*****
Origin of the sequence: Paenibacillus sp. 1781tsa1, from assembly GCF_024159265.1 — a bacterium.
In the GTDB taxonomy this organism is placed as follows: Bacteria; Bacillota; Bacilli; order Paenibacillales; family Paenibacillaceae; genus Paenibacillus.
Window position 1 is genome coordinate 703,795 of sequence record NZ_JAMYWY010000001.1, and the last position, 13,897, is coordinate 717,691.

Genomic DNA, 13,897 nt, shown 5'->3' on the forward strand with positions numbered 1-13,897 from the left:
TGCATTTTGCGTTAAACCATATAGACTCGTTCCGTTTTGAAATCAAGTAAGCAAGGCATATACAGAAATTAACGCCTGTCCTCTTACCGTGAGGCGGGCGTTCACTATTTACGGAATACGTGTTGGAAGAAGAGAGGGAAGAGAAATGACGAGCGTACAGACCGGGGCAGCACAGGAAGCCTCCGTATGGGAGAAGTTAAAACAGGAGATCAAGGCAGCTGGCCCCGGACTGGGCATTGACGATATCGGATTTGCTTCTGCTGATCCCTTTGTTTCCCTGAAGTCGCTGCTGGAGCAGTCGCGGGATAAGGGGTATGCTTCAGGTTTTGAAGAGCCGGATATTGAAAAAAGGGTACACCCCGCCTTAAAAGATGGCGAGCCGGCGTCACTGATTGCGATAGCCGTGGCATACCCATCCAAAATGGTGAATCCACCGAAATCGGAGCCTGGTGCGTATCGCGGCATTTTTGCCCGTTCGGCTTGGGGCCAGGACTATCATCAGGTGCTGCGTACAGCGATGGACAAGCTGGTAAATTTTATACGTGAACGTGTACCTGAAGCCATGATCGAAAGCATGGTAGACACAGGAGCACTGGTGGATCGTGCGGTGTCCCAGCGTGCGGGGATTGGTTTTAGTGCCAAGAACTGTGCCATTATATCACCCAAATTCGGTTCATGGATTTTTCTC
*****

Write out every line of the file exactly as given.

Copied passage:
Origin of the sequence: Paenibacillus sp. 1781tsa1, from assembly GCF_024159265.1 — a bacterium.
In the GTDB taxonomy this organism is placed as follows: Bacteria; Bacillota; Bacilli; order Paenibacillales; family Paenibacillaceae; genus Paenibacillus.
Window position 1 is genome coordinate 703,795 of sequence record NZ_JAMYWY010000001.1, and the last position, 13,897, is coordinate 717,691.

Genomic DNA, 13,897 nt, shown 5'->3' on the forward strand with positions numbered 1-13,897 from the left:
TGCATTTTGCGTTAAACCATATAGACTCGTTCCGTTTTGAAATCAAGTAAGCAAGGCATATACAGAAATTAACGCCTGTCCTCTTACCGTGAGGCGGGCGTTCACTATTTACGGAATACGTGTTGGAAGAAGAGAGGGAAGAGAAATGACGAGCGTACAGACCGGGGCAGCACAGGAAGCCTCCGTATGGGAGAAGTTAAAACAGGAGATCAAGGCAGCTGGCCCCGGACTGGGCATTGACGATATCGGATTTGCTTCTGCTGATCCCTTTGTTTCCCTGAAGTCGCTGCTGGAGCAGTCGCGGGATAAGGGGTATGCTTCAGGTTTTGAAGAGCCGGATATTGAAAAAAGGGTACACCCCGCCTTAAAAGATGGCGAGCCGGCGTCACTGATTGCGATAGCCGTGGCATACCCATCCAAAATGGTGAATCCACCGAAATCGGAGCCTGGTGCGTATCGCGGCATTTTTGCCCGTTCGGCTTGGGGCCAGGACTATCATCAGGTGCTGCGTACAGCGATGGACAAGCTGGTAAATTTTATACGTGAACGTGTACCTGAAGCCATGATCGAAAGCATGGTAGACACAGGAGCACTGGTGGATCGTGCGGTGTCCCAGCGTGCGGGGATTGGTTTTAGTGCCAAGAACTGTGCCATTATATCACCCAAATTCGGTTCATGGATTTTTCTC